The idea of a journey

In the movie ‘It’s a wonderful life’, George Bailey says that the three most exciting sounds in the world are ‘anchor chains, plane motors and train whistles’. I agree completely with George’s sentiments and, although ultimately it’s an uplifting movie about being grateful for the life you have, I’m always struck by the tragedy that George is destined never to leave Bedford Falls.

George spent years growing the idea of a journey in his imagination: he read leaflets about interesting jobs in exotic locations and had picked out in his mind just the type of suitcase he’d want to take with him. But it was only the idea of a journey, without all the detail that would bring it to life. And in the end, the journey that George took was of a very different kind: into what life would have been like without him.

Close to my home, there’s a working river and international port. Every evening at the same time, I can walk to the end of my street and watch an enormous passenger ferry sailing by, as though levitating across the end of the road. Often, the air is filled with the hoot and buzz of ship’s horns, sounds that always make me long to be on the sea. Often, we visit the port to watch the ships berthed there. I never imagined that the world was filled with so many unique designs of ship: the sleek passenger ferries and cruise ships; the sturdy pilot and tugboats; the flat cargo ships piled with rusting containers; and the futuristic sub-sea construction vessels. I’ve taken to researching those that are particularly strange in appearance, to discover their purpose. Sometimes, I’ll look up lists of expected shipping: Sapphire Ace, Star Comet, Havla Phoenix, Pleiades Spirit, Ice Crystal – these are just some of the evocative names of ships shortly to arrive.

All journeys begin with an idea, but all journeys are a trip into the unknown. Even the short trips we take every day can become filled with unexpected events. I didn’t travel abroad until I was 21. Before I ever left the country, I yearned for travel, devouring travel programmes, collecting travel books and studying brochures. I planned trips and developed many ideas of journeys, just as George did. But they are only ever ideas of a journey – often seen from someone else’s perspective.

On the first trip I took, to Italy, I could never have imagined the reality of the journey, both good and bad. I couldn’t have predicted the coach breaking down in the Swiss Alps and the motion sickness I was stuck with long after the journey. Nor could I have anticipated the emotional reaction I had to the wonders of Rome, when I’d always imagined it was too familiar from TV and movies to inspire me with any kind of awe. But then that’s the wonder of a journey – you look forward to it because you think you know where you’re going, but the real excitement is that you don’t know at all.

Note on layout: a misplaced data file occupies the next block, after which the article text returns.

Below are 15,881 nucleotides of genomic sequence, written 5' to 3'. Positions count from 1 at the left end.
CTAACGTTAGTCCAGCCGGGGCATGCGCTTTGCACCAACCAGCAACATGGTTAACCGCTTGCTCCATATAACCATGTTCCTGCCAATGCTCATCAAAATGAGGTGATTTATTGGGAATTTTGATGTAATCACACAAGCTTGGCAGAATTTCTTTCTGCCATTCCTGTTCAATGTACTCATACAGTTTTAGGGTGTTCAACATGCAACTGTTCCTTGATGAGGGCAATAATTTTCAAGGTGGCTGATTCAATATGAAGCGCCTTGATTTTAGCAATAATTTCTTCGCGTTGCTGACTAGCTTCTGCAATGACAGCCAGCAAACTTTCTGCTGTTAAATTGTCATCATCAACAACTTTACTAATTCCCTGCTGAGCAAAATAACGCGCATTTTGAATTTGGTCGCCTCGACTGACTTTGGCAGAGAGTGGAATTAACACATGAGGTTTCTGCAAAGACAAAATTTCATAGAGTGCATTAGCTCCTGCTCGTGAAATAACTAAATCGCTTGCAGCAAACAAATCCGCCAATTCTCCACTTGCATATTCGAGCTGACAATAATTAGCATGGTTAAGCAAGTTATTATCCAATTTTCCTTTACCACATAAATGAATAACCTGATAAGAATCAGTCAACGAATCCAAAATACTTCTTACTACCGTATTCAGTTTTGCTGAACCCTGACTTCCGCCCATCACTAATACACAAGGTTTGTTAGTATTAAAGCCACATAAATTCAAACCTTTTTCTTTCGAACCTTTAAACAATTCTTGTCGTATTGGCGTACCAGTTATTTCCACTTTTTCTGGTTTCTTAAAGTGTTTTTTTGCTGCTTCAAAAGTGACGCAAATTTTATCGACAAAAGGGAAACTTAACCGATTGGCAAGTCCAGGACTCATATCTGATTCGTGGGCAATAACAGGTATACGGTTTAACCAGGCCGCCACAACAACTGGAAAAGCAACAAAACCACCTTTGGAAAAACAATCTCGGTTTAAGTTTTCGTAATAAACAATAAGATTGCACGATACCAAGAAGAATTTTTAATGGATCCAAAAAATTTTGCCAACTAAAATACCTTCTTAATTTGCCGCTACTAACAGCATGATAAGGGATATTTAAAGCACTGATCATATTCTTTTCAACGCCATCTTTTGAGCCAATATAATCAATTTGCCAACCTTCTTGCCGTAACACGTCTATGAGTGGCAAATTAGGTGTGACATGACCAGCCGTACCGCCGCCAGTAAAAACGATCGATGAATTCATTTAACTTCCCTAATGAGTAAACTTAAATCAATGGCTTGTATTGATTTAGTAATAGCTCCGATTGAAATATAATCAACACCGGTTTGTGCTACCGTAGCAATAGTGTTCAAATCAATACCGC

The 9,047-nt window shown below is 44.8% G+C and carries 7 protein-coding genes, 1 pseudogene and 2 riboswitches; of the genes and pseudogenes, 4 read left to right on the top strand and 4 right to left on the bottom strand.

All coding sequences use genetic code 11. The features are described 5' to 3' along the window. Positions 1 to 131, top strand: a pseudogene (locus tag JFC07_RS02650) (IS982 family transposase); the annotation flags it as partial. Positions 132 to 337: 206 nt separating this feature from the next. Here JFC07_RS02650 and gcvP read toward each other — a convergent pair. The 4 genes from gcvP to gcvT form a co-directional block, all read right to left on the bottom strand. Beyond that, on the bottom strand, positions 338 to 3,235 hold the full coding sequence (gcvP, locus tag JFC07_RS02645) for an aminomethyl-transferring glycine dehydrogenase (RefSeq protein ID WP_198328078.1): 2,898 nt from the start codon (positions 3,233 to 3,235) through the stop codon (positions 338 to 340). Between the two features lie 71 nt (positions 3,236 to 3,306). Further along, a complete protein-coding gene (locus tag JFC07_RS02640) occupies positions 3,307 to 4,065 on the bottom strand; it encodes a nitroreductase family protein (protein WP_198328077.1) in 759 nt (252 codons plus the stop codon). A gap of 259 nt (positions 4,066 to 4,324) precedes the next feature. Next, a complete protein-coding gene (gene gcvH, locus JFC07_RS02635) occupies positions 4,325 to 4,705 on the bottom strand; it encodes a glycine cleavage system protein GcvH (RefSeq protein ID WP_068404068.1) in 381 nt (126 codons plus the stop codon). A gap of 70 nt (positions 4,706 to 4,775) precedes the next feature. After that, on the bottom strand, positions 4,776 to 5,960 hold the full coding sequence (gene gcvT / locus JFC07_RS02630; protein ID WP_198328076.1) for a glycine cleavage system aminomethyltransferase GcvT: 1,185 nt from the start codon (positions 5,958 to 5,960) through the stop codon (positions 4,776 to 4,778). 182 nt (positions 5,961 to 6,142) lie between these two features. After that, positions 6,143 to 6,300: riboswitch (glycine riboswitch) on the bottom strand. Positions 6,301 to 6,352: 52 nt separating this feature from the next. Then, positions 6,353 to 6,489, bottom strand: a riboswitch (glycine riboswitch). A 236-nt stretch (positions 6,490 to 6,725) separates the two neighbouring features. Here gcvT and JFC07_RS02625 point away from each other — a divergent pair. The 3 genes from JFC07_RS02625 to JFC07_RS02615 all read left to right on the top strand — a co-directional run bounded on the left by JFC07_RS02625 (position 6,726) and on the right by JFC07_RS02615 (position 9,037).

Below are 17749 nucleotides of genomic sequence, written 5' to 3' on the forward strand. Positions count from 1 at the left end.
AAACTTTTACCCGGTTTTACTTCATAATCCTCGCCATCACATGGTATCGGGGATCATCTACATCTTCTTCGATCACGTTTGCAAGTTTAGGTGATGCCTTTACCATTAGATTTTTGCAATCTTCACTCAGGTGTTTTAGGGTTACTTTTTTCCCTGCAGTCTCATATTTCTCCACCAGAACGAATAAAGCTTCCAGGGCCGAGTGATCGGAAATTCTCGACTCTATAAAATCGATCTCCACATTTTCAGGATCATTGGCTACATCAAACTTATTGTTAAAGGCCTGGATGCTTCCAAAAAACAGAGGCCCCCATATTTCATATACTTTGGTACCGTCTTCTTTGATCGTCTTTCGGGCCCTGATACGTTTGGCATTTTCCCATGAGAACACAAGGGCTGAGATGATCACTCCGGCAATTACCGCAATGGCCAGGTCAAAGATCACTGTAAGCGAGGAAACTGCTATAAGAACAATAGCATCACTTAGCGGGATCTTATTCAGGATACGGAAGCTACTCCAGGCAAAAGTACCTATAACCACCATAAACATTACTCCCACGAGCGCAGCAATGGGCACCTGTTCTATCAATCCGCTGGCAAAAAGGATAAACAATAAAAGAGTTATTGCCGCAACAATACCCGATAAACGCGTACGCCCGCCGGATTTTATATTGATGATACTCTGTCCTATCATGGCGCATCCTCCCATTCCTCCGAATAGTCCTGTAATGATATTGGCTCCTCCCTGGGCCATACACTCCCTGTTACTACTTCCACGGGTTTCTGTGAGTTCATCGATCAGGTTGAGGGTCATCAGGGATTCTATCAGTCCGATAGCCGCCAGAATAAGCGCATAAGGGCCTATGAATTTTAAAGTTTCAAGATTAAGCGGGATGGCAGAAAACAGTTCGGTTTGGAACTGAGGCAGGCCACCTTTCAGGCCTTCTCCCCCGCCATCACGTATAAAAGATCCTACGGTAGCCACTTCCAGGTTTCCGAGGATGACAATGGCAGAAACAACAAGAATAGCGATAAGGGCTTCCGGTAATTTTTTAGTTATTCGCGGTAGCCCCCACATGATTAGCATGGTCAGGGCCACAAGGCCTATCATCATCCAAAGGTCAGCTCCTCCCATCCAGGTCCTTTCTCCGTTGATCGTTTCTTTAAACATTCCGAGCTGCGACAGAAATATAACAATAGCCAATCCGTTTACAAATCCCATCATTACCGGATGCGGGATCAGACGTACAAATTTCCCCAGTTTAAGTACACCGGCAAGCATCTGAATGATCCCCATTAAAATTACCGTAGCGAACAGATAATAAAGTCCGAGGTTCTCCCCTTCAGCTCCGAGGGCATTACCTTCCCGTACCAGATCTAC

For me, the idea of a journey is glamorous, exciting, full of anticipation and wonder; but there is also a touch of fear and the sense that I don’t want to leave the familiar environment of home. Often, once the trip is booked, I have a reluctance to discuss it and make any kind of preparations. This, I think, is because of the ambiguity I sometimes feel about the journey: longing to go, yet not wanting to go at all. The idea of the journey is much more comfortable than the journey itself.

Starting a story is similar to starting a journey. It’s still the idea of something, but you can’t imagine the ways it will develop on the way. There’s the same sense of excitement, of thinking that anything is possible. And there is also the trepidation – the fear that the words won’t come, that you won’t be able create the vision you’ve shaped in your mind. You may have a plot or characters, or both, but there’s always some part of the story that’s out of your control.

I never believed those authors who said that their characters did unexpected things, as though they were alive and decided to do the opposite of what their creator had planned. How could it be possible that something you’d created yourself was outside of your control? But then my own characters began to do things that were unexpected. My plots meandered off in surprising ways. And most startling of all, was that these unforeseen changes seemed to make the stories come together, as though they’d always been meant to be that way.

So you begin to write as you begin a journey: starting with an idea, which is an idea of how the story might go. But part of the frustration and part of the excitement of writing, is where the journey eventually takes you and what happens along the way.

Does the idea of starting a journey inspire you? Have your characters taken on a life of their own to change the direction of your story?